“(Laura Love) will shake the world. The clincher is her live show…She’s that rare artist who can slip from sensitive folk to hip-hop without skipping a beat.” -Utne Reader
Media, fans and record labels have struggled to define this inimitable musician’s colorful style, which embraces bits of the blues, bluegrass, jazz, folk, gospel, reggae, and country. However, Laura Love has sometimes called her music “Folk-Funk,” “Afro-Celtic,” or “Hip-Alachian.” Regardless of how she is described, Laura has an indisputable and uncanny knack for enthralling audiences from all walks of life, from octogenarians who line up to hear straight-ahead bluegrass to the pierced-and-tattooed set to their middle-aged parents.
The New York Times proclaimed, “Her music is exuberant. … She conveyed the fervor of someone reaching out with an almost frenzied joy to seize the strands of a confusing life and weave them into a coherent, life-affirming vision.” Love has been called “startlingly original” by Billboard magazine. “Her music is spare, yet striking. Her voice is ripe, supple, strong, and impossible to ignore.” A rare recording artist who is authentic and deeply rooted, Love exhibits timeless and diverse appeal. Droves of fans throughout North America, Australia, and Europe apparently agree. Her CDs have repeatedly made Billboard’s annual Top 10 lists. She has played for massive crowds at various festivals and venues, including New York’s Carnegie Hall, San Francisco’s Great American Music Hall, Royce Hall in Los Angeles, Washington Center for the Arts in Olympia, and the Aladdin Theater in Portland, Oregon. Her festival appearances include the Newport Folk Festival (RI), Telluride Bluegrass Festival (CO), Strawberry Festival (CA), Merlefest (NC), Kate Wolf Festival (CA), Falcon Ridge (NY), Boston Folk Festival, Women in e-Motion (Germany), Port Fairy, Brunswick, Blue Mountain and Adelaide Fringe Festivals (Australia), and nearly every music festival in Canada including Montreal Jazz and the Vancouver, Edmonton, Calgary, Mariposa and Winnipeg folk festivals.
After releasing five independently produced CDs from 1990 - 1995, Laura spent a decade working with major and boutique record labels. Her Mercury/Universal releases, co-produced with multi-Grammy award winner Joe Chicarelli, were critically acclaimed and increased her sales from 2,000 a year to 60,000 a year, but alas, highly diverse and unique artists are not easily marketed above ground and Laura was lost in the corporate shuffle of the big leagues. She was perfectly happy to be dropped from Mercury after her second album with them and move on to smaller labels more suited to her values and aesthetic. Laura released four CDs from 2000 – 2005 on Rounder/Zoe and KOCH, all still in production.
In 2007, Laura decided it was time to return to her roots. She resurrected her old label, Octoroon Biography, and released NēGrass, her bold collaboration with Grammy and IBMA award winners Tim O’Brien, Tracy Nelson, Barbara Lamb, Rob Ickes, Scott Vestal, Jeff Autry and Mike Bub. Produced by Barbara Lamb and recorded in Nashville, NēGrass was named the Best CD of 2007 in the Alt Country category by the Indie Acoustic Project.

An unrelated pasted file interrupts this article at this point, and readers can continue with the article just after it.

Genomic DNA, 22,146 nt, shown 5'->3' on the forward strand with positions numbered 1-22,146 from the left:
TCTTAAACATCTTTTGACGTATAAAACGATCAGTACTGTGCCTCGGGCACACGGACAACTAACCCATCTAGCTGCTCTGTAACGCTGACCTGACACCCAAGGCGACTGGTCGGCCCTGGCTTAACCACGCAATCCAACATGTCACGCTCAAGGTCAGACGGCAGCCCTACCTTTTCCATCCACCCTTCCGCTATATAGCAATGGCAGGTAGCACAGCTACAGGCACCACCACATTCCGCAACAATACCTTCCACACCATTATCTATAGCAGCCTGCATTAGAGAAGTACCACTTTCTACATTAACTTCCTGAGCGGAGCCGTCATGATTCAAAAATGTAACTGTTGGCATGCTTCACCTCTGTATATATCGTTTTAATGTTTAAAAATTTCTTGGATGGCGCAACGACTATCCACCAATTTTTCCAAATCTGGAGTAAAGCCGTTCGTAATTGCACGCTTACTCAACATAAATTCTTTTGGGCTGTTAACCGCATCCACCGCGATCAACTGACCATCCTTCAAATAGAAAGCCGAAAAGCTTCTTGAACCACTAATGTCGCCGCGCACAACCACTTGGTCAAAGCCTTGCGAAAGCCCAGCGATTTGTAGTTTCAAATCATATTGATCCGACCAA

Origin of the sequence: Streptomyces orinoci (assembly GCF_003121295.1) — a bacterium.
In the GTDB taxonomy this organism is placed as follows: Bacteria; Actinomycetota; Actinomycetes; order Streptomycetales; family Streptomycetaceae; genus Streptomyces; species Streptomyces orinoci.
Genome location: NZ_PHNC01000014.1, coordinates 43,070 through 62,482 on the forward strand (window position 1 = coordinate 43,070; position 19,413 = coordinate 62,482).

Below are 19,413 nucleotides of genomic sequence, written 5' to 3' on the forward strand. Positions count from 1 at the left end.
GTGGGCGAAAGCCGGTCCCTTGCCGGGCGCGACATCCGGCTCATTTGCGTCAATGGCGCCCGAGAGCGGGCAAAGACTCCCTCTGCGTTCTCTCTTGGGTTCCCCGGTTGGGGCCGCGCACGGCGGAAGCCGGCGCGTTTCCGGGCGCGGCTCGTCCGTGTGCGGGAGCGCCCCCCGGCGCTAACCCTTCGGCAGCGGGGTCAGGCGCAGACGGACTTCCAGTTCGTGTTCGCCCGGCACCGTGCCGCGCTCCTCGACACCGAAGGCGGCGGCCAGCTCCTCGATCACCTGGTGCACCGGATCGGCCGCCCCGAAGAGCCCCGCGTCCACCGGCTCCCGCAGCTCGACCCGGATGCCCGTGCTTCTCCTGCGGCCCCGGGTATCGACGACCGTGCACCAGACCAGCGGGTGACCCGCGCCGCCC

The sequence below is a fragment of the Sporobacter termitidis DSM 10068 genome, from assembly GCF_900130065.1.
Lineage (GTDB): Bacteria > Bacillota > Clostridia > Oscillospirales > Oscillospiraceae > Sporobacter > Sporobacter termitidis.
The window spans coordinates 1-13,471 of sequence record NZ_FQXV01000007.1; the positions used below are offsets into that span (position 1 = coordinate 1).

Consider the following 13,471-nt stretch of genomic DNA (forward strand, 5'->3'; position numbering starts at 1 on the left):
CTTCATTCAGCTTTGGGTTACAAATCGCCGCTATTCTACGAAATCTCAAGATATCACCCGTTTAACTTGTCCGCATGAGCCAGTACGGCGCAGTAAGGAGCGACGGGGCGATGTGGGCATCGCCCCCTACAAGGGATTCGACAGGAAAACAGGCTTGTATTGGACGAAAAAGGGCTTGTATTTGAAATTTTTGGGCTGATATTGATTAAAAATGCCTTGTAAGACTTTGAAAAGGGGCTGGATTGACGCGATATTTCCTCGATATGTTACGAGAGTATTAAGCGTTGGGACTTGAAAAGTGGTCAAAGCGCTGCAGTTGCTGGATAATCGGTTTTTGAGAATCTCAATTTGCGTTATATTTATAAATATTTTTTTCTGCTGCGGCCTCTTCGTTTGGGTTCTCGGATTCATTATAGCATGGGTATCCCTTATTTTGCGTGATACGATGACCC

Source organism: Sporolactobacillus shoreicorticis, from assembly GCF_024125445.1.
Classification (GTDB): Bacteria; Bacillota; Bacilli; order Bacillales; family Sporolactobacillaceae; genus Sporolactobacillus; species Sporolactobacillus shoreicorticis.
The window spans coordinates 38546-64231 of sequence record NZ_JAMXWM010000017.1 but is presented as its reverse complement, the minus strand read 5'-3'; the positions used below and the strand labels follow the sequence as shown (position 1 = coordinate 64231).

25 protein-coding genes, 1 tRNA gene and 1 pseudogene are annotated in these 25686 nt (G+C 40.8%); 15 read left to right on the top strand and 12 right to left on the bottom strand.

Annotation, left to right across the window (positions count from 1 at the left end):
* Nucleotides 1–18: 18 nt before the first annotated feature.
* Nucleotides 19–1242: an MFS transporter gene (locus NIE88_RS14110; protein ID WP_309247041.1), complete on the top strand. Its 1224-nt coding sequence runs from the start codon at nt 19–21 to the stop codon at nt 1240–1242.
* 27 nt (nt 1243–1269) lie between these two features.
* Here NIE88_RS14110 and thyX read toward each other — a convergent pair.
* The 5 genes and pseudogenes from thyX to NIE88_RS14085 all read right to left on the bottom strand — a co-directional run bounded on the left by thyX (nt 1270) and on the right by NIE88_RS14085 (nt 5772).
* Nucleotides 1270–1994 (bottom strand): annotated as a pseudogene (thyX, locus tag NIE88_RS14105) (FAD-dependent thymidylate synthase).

In the fall of 2009, Laura releases her 11th CD on Octoroon Biography/OJM Records titled The Sweeter The Juice. This is a collaboration with her duo partner, Orville Johnson, an acknowledged master of country blues guitar and dobro. Orville, who has toured with Laura since 2008 has a league of his own fans and this release was inspired by popular demand from both of their supporters. The Sweeter The Juiceis a follow up to NēGrass and is in a similar vein, featuring spirited re-workings of well known tunes (Cotton Eyed Joe, We Shall Not Be Moved, Swing Low Sweet Chariot, etc) as well as Laura's original songs. Orville is a hot picker and his acoustic licks underscored by Laura's percussive bass make for a lively production.
In addition to her musical accomplishments, Love wrote a harrowing but hopeful memoir, which was published by Hyperion Books in 2004. You Ain’t Got No Easter Clothes chronicles her chaotic childhood with a suicidal and schizophrenic single mother. When her mother was confined to mental institutions, Love and her sister bounced around living in orphanages, foster homes, convents, and homeless shelters. Their biological father – jazz saxophonist Preston Love who worked with the Count Basie Orchestra, Lena Horne, Billie Holiday, and Ray Charles – was not present in Laura’s life, busy with his career and his wife and five other children. Although wrenching, the tale of survival is laced with Love’s trademark wit.
On stage, Laura’s voice soars into the stratosphere while her side-men and women back her up with layered harmonies and stellar instrumental support, usually in the form of acoustic guitars, mandolin, fiddle, banjo and the occasional accordion. When she tours, Laura has her pick of a handful of the most respected musicians in their fields. She performs as a duo, trio, quartet or quintet depending on the nature of the event.
The same determination and strength that helped Love endure her tumultuous upbringing shine through in her joyful performances and brilliant recordings, inspiring Acoustic Guitar Magazine to describe Laura’s “….highly original style she calls Afro-Celtic: an improbable but irresistible hybrid of hip-grinding rhythms and folk melodies, electric funk bass and Appalachian-inflected vocals…It’s a new sound, for sure, but one that clearly shows its roots, making the band equally welcome in rock clubs and on bluegrass/Americana stages…”